One of my more recent warm-weather projects was this lightweight shawl, crocheted from vintage Berroco fiber. I designed the pattern myself, then crocheted away. I created a matching pin from polymer clay to secure the wrap in place. This shawl can be worn year-round, even as a sarong over a swimsuit.

      I have started making very lightweight, open-stitched scarves, or fiber jewelry. They are not intended for warmth, but for color and decoration.The scarf in the first photo was created at the request of a customer. I used Noro silk/wool yarn for gorgeous color, but since it is so open and airy it won't be too hot. The second photo is a shawl I made in shades of tuquoise, geen, and silver. These pieces are so much fun to make, and a great way to use up your smaller amounts of yarn - you just make stripes! This one reminds me of something a mermaid would choose to wrap around herself!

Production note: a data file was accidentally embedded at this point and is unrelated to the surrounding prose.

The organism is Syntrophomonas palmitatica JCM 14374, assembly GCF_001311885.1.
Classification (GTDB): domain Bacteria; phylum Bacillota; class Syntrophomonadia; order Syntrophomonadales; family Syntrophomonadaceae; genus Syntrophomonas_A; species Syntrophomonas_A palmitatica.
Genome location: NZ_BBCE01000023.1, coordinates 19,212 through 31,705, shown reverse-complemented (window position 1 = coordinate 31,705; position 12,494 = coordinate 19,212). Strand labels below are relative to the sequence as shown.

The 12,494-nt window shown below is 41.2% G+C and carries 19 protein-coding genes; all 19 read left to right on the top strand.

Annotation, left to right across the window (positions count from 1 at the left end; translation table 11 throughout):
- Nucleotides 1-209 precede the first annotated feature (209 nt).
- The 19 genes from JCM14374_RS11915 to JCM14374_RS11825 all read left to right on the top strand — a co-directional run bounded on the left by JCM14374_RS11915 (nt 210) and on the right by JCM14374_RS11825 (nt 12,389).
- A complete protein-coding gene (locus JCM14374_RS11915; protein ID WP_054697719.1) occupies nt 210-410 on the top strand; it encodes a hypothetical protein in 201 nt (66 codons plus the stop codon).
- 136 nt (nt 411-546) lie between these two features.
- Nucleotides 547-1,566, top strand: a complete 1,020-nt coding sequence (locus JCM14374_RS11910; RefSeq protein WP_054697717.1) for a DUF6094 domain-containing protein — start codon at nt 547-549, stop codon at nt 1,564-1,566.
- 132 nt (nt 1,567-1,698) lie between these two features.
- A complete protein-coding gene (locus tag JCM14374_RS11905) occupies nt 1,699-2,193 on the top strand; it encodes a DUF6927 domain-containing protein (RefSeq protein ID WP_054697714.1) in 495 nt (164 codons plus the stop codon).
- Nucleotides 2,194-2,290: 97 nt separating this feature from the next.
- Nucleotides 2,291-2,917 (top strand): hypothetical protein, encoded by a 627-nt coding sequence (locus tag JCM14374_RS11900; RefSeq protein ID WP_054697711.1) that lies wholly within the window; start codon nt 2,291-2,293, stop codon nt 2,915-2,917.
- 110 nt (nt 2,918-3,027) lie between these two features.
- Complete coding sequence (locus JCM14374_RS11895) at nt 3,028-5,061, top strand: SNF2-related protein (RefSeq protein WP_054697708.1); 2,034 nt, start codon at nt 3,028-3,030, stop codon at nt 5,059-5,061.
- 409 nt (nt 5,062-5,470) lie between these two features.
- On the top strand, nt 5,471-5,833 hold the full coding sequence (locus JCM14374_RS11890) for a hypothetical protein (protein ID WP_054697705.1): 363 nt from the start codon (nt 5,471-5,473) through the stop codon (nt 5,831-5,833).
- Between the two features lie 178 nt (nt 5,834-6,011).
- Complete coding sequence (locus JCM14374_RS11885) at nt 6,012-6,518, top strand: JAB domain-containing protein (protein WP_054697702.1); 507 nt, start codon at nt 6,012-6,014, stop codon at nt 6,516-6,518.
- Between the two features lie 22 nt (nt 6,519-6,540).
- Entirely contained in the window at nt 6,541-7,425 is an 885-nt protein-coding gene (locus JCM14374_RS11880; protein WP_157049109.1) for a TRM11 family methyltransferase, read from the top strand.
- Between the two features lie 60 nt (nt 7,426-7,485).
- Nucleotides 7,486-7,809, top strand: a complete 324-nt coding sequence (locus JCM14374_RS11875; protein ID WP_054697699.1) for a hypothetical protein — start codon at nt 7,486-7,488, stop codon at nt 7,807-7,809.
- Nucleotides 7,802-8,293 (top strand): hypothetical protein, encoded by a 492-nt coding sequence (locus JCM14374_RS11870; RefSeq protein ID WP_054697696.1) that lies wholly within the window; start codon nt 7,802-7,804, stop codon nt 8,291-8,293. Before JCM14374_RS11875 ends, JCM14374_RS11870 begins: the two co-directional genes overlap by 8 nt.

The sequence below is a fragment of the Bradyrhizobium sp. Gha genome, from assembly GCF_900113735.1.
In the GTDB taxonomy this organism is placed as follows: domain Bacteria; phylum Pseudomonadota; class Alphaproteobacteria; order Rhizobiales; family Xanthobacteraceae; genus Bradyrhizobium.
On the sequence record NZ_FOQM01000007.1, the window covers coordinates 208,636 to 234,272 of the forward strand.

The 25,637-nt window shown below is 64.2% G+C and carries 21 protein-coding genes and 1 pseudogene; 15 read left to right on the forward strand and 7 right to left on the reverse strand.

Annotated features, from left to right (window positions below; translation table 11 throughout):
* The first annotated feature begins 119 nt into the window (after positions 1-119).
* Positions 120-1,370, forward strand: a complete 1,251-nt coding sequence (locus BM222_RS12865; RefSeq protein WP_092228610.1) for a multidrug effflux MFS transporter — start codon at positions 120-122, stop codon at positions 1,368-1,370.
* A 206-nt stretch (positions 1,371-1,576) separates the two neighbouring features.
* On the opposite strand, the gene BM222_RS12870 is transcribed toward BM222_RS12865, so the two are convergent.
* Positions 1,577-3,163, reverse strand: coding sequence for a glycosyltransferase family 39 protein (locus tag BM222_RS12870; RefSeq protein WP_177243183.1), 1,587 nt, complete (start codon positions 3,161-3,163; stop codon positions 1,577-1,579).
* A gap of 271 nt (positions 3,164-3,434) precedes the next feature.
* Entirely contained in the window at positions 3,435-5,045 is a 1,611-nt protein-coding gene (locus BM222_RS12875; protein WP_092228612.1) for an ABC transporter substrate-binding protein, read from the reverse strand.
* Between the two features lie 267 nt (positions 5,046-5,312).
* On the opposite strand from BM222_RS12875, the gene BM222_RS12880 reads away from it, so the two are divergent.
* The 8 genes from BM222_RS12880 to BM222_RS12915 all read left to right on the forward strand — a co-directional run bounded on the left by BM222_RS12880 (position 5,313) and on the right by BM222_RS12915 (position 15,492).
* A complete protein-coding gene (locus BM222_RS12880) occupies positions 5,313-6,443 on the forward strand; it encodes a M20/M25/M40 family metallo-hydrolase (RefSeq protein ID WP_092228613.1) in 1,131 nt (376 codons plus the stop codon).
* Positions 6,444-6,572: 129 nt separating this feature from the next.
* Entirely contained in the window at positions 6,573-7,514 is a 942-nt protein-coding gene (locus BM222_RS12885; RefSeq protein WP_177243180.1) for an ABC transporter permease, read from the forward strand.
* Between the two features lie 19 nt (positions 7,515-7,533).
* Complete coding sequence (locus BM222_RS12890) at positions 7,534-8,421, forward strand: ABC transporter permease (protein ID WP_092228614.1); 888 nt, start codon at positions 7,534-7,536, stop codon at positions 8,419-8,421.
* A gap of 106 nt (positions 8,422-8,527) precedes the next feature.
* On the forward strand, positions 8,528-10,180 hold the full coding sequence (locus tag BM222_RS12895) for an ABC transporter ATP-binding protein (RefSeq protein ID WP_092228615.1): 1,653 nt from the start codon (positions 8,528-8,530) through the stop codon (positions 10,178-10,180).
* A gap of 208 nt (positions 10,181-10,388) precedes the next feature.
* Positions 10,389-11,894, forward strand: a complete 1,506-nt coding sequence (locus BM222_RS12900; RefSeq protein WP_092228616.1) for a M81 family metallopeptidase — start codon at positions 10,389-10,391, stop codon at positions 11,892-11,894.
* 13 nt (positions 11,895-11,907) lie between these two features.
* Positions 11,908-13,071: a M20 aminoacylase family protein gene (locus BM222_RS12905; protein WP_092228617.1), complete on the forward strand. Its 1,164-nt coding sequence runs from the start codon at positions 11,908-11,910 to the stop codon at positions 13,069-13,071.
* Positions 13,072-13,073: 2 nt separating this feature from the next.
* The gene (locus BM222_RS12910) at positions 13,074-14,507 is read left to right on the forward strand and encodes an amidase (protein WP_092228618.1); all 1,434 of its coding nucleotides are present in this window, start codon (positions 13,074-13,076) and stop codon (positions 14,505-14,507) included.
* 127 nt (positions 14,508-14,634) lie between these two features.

One of these days, I am going to crochet the ultimate summer project -- a bikini, just for the "sun" of it. I asked a friend if he thought those would sell, and without missing a beat, he said, "Yes - but you need to market it to the husbands and boyfriends!"

     I usually have several ideas in my head of new things I want to do with my crochet.That is the fun of crochet for me - always looking ahead and planning for the next project. Hopefully, this has given you some ideas for continuing your crochet craft through the warm seasons.


Special thanks to:

Sue at wolfmansmummy  
Her shop link is: http://www.etsy.com/shop/wolfmansmummy

Mindy Moffett Claunch at DeeDeesDetails    
Her shop link is: http://www.etsy.com/shop/DeeDeesDetails

Written by: Pam Talpers at GypsythatIwas 
My shop link is: http://www.etsy.com/shop/gypsythatIwas


  1. Hurrah, for you Pam!! I so enjoyed reading this well-written article.

    You know I love your creativity and sense of style! Still lovin' my custom-made scarf and the first one I purchased. Looking at your new spring/summer ones as well I think I need the featured one above.


    XO ~ Lulu

  2. Great article Pam - I remember the crocheted bikinis...yes, they will sell!